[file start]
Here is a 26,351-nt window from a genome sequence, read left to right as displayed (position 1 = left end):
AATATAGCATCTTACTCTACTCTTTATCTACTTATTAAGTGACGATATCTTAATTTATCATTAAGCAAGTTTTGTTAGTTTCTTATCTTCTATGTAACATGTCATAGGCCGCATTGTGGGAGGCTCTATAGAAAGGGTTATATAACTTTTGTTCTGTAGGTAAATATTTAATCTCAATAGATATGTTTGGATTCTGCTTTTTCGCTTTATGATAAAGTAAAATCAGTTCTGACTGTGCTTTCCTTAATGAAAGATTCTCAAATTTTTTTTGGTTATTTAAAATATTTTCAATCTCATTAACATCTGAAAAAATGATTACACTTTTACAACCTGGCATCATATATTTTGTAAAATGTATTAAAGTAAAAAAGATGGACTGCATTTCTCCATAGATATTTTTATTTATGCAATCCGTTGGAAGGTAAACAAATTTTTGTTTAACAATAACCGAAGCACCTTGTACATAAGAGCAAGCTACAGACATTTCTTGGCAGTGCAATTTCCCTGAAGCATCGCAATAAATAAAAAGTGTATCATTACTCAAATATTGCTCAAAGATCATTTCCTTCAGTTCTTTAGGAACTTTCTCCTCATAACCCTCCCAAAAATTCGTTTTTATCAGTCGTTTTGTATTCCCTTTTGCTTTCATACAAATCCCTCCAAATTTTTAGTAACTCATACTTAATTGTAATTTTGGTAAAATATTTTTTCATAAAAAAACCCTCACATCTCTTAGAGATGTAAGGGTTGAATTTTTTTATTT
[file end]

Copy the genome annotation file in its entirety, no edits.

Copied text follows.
Here is a 26,351-nt window from a genome sequence, read left to right as displayed (position 1 = left end):
AATATAGCATCTTACTCTACTCTTTATCTACTTATTAAGTGACGATATCTTAATTTATCATTAAGCAAGTTTTGTTAGTTTCTTATCTTCTATGTAACATGTCATAGGCCGCATTGTGGGAGGCTCTATAGAAAGGGTTATATAACTTTTGTTCTGTAGGTAAATATTTAATCTCAATAGATATGTTTGGATTCTGCTTTTTCGCTTTATGATAAAGTAAAATCAGTTCTGACTGTGCTTTCCTTAATGAAAGATTCTCAAATTTTTTTTGGTTATTTAAAATATTTTCAATCTCATTAACATCTGAAAAAATGATTACACTTTTACAACCTGGCATCATATATTTTGTAAAATGTATTAAAGTAAAAAAGATGGACTGCATTTCTCCATAGATATTTTTATTTATGCAATCCGTTGGAAGGTAAACAAATTTTTGTTTAACAATAACCGAAGCACCTTGTACATAAGAGCAAGCTACAGACATTTCTTGGCAGTGCAATTTCCCTGAAGCATCGCAATAAATAAAAAGTGTATCATTACTCAAATATTGCTCAAAGATCATTTCCTTCAGTTCTTTAGGAACTTTCTCCTCATAACCCTCCCAAAAATTCGTTTTTATCAGTCGTTTTGTATTCCCTTTTGCTTTCATACAAATCCCTCCAAATTTTTAGTAACTCATACTTAATTGTAATTTTGGTAAAATATTTTTTCATAAAAAAACCCTCACATCTCTTAGAGATGTAAGGGTTGAATTTTTTTATTT